Pip Eastop, Horn player, Photographer, Trumpet player

Horn player, Photographer, Trumpet player

Pip Eastop, hornplayer, teacher, horn, trumpet, jazz, sessions, London, soloist, orchestral, improvisation etc....

Posts tagged “PhatterBoy

Gale Lawson – instrument technician

Here is Gale Lawson, a wizard with horns (and also a halo, if you look carefully). The valves of my Phatterboy Eb Flugelhorn had been sticking and no amount of cleaning or drowning in valve oil seemed to free them up. Also, the main tuning slide and the first valve slide were too free-moving. The combination of valves that didn’t come back up again and tuning slides which kept falling out was driving me ABSOLUTELY NUTS so I took the thing to Gale to be healed.

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Gale was very keen to show me his new machine for deep-frying instruments:

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It’s not really a deep-fryer. It’s an ultra-sonic cleaning machine. It contains 90 gallons of a liquid with magical properties. You submerge anything from a trumpet to a whopping great tuba into it, making sure that the instrument is completely filled with the liquid, and then press the ON button for a minute or two. The machine hums, the magical molecules in the wizard’s liquid jiggle at an ultrasonic frequency and clouds of colourful dirt emerge …even from a relatively new instrument like my Phatterboy. Gale is very proud of his new machine, particularly of the fact that nobody else in the UK has one.

My Dad used to do what Gale does. He had a lovely workshop full of wonderful specialised tools and machines. When I was growing up I spent many happy hours watching my Dad working on all manner of wind instruments. He was considered a bassoon specialist but was equally at home with brass instruments. I’m sorry to say that I didn’t inherit any of my Dad’s patience, dexterity or methodical nature. Some people are destined to make or repair instruments, others to damage and destroy them – I fall into the latter category. Until his Parkinson’s Disease stopped him from working my Dad used to do all the repairs to my instruments, including a lot of customisation. He was a genius. He once made a complete set of detatchable levers for my Alexander so that I could play it the other way around – with the bell over to my left.

Gale Lawson is also a genius, and I very much like watching him work. His workshop looks and smells like my Dad’s used to, so I think when I am there I get somehow transported back to some very happy times.

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Phatterboy on monopod

PhatterBoy on monopod

This horn is quite heavy, and it’s going to take some time to get used to it – by which I mean many hours of practise. And this means stiff neck, shoulders, back-ache …PAIN. 

I’m not all that keen on pain. I believe in “No pain = GAIN”. So I asked Andrew Taylor, of Taylor Trumpets, the maker of this marvellous horn, if he would make an adaptor for me so that it would sit on a camera monopod. This he has done and you can see it in the photo. The adaptor is basically a highly elongated bottom-end valve cap with a screw-threaded hole at the bottom which is the same size as those found on the underside of cameras.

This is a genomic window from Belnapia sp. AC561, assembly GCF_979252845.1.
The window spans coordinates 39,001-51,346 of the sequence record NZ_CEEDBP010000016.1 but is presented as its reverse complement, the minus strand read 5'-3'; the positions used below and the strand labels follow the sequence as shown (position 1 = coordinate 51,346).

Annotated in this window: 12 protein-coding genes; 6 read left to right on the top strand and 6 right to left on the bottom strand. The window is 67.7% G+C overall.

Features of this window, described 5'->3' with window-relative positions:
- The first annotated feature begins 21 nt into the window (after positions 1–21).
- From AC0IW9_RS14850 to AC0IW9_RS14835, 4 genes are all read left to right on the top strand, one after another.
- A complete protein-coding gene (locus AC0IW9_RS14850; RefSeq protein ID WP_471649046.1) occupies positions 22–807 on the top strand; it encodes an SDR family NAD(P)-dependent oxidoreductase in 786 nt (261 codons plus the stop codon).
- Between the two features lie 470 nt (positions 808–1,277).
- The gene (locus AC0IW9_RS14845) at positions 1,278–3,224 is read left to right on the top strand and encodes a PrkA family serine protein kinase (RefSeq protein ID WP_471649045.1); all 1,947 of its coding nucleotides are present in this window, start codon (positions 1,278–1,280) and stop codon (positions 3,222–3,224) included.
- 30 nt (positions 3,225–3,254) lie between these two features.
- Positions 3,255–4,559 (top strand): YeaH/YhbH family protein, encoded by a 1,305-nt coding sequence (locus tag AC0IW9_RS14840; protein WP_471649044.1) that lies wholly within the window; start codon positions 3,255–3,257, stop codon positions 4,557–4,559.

So now, whether I sit or stand, I can have the “Phatterboy” floating weightlessly in front of me. I’m not sure if I’ll use it for actual gigs any time, but it makes practising very comfortable.


Zak playing the PhatterBoy

Here’s a lovely picture of my son, Zak, playing the PhatterBoy.

Zak playing the PhatterBoy

Just how cool is that?

And what’s more – it sounds as good as it looks. He’s a very good trumpet player.


Eb Tenor Flugelhorn – soundclips

These are clips from a recent live performance of improvised music at St. James’ Church, Piccadilly, 9th October, 2008.

Gabbi Faja (piano) and myself (mixed brass instruments).

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In these two clips you can hear the new “PhatterBoy” Eb Flugelhorn.

I’d only had the new horn for three days so it was a bit of a risk to air it in public. I’m glad I did, though, as it has turned out to be an amazing instrument.

Next, here are a couple of trumpet and piano extracts:

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Here’s an extract from some of the horn and piano bit: 

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“PhatterBoy” Eb Tenor Flugelhorn

Here’s a picture of my amazing new toy.

I’m not quite sure what I think it sounds like. But doesn’t it look absolutely amazing?

I’ve got three mouthpieces which work with it and they all sound very different to each other – they all work, though, so maybe I should keep them all going for the time being.

One is a straightforward Besson 15 – a pretty normal sort of tenor horn mouthpiece which gives it a mellow and fruity voice with not much edge to the sound.

Another is the mouthpiece which Andy Taylor made for it (shown in the picture) which looks the best, has the rim dimensions of my (French) horn mouthpiece and the internal shape of some kind of Yamaha tenor horn mouthpiece. This is a harder, higher temperature sound which seems to have a more interesting colour in the high register.

The third is a Stork Vacchiano 1.5B trumpet mouthpiece – the biggest I’ve ever seen and might be quite good with the PhatterBoy. It makes it scream when loud – quite a hot and raucous sound. A bit like a flugelhorn with masses of electric guitar distortion pedal.

I blew the PhatterBoy into my portable digital recorder (a Zoom H2) and recorded direct to mp3. I wanted to hear what it sounded like in an acoustic space so I added some reverb.  I used it with the mouthpiece shown in the photo. I think it sounds very promising. Not too much like a flugelhorn – not too much like anything, really – perhaps a bit like an alto-flute.

Click to listen to a clip of my new PhatterBoy!